David Stockman, former White House budget director in the Reagan administration, says that not only should the current Federal Reserve be audited — it should be shackled to stop it from destroying the national economy.
Writing in his Contra Corner blog, Stockman lamented that the central bank has been making public policy for years despite the fact its officials are not elected. He is not a fan of the tidal wave of ultra-easy money emanating from the Fed, which it is finally expected to edge away from with a modest rate increase by mid-year.
"Indeed, given the very earliest expected date for 'lift-off' in June, the Fed will have pinned the money market rate at zero for 80 months running. This unprecedented tsunami of 'easy money', of course, happened with nary a Congressman or Senator darkening the door at the Eccles Building," Stockman noted, referring to the building that houses the Fed.
"Rather than protecting the Fed from meddling politicians, it is the American public that desperately needs protection from the depredations of an unelected monetary politburo that runs the entire financial system."
That money extracted from Americans' accounts ends up in the income statements of the U.S. banking system, where is counted as earnings to help banks recover from their profligate ways, he explained.
Stockman noted the Fed has either cut rates or left them unchanged 100 times during the past nine years, but not once has it raised them. Higher rates tend to translate into higher returns on consumer savings and deposit instruments.
The insular bankers at the Fed are fretting that Sen. Rand Paul, R-Ky., and other advocates of an audit of central bank policies will be successful, and worry about the potential findings, he said.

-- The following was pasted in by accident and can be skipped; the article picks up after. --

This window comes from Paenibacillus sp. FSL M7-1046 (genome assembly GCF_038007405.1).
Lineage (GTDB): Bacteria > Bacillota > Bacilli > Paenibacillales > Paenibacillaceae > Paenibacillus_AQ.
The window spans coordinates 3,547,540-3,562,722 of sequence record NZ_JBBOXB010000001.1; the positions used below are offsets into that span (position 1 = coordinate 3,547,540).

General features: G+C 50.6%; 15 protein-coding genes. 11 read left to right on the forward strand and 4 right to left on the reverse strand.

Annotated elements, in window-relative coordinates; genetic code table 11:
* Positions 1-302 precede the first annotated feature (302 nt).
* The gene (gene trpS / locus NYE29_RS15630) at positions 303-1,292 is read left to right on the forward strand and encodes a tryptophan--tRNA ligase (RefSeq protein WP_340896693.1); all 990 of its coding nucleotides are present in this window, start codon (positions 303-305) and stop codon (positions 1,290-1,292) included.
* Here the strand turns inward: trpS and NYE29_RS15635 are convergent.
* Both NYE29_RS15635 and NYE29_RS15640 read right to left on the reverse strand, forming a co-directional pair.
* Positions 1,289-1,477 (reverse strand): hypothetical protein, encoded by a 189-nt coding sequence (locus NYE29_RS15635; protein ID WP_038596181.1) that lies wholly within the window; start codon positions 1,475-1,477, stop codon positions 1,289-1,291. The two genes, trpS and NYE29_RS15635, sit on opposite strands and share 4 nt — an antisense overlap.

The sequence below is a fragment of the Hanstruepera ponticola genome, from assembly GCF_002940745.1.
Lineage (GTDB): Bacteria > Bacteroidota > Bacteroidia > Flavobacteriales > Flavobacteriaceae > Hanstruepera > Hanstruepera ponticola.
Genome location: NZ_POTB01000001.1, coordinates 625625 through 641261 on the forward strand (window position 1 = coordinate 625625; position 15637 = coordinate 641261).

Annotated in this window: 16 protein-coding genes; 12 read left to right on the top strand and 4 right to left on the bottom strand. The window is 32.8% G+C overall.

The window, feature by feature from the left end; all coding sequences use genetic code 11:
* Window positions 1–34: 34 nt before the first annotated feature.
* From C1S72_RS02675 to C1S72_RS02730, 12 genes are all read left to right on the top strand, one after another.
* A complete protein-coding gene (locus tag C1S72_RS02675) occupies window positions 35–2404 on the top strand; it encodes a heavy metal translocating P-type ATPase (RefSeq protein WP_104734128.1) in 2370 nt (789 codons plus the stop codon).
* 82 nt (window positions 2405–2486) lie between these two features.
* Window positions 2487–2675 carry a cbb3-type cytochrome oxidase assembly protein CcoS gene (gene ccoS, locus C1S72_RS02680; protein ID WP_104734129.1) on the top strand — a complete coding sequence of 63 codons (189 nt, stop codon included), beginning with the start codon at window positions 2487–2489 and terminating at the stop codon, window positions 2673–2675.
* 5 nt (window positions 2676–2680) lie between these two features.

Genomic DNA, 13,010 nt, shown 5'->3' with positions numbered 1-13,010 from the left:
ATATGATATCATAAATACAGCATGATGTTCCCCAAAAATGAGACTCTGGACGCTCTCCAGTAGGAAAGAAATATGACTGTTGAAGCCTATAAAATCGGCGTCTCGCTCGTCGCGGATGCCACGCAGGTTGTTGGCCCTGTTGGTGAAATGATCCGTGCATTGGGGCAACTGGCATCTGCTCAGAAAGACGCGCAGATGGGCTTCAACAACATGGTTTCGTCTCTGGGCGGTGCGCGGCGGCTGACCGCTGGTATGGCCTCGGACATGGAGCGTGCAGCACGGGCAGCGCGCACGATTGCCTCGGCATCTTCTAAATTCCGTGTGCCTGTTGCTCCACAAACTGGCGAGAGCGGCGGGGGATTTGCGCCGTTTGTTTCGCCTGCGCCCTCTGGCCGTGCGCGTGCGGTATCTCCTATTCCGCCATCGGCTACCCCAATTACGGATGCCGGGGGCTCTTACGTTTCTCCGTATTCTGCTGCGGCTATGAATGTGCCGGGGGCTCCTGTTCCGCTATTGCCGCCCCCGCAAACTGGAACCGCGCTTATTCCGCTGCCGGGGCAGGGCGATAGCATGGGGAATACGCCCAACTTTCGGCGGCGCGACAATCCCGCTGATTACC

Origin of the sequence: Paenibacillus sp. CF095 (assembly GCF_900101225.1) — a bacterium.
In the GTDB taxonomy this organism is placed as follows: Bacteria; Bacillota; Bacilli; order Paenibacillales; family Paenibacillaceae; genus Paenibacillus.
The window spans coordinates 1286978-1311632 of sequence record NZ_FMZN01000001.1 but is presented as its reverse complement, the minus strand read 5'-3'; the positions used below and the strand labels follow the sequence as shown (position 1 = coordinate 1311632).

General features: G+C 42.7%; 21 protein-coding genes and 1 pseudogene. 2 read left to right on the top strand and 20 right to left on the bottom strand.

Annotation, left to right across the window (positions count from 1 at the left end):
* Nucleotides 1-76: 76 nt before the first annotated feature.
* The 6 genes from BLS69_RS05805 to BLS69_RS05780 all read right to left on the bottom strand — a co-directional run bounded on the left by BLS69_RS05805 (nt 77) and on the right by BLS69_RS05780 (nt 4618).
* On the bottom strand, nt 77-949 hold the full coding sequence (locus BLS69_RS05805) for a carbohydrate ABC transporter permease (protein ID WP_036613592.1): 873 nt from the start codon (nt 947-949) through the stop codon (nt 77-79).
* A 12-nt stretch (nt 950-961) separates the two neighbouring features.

"Namely, that ZIRP [zero interest rate policy] has crushed savers and rewarded Wall Street gamblers with free money to harvest the stupendous riches obtained from their carry trades; and that QE [quantitative easing] has been a bonanza for the fast money traders who front run the Fed but has done virtually nothing for the main street economy."
"In short, what the nation really needs is not an 'independent' Fed, but one that is shackled to a narrow and market-driven liquidity function," he wrote, adding that the Fed leadership of recent years has turned the nation's financial markets into "dangerous, unstable casinos, and the nation's savers into indentured servants of a bloated and wasteful banking system."
A policy audit of the Fed cannot come soon enough for him. "An honest one would show that its so-called 'independence' has been monumentally abused in a manner which is deeply threatening to both political democracy and capitalist prosperity."
In a pushback to audit advocates, Fed Governor Jerome Powell claimed in a speech at Catholic University that such a move by Congress would "reverse decades of deliberate effort by the Congress to insulate the Fed from political pressure in carrying out its day-to-day duties," according to MarketWatch.
Richard Fisher, president of the Dallas Fed, is calling for reforms at the central bank, however, The Wall Street Journal reported.
Fisher is advocating broad changes that would take away power from the New York Fed, which some observers believe is overly influenced by Wall Street banks, and transfer it toward the central bank's other regional operations.
He explained that such reform would help the democratic nature of the institution and give the rest of the country a greater voice in policy decisions, according to The Journal.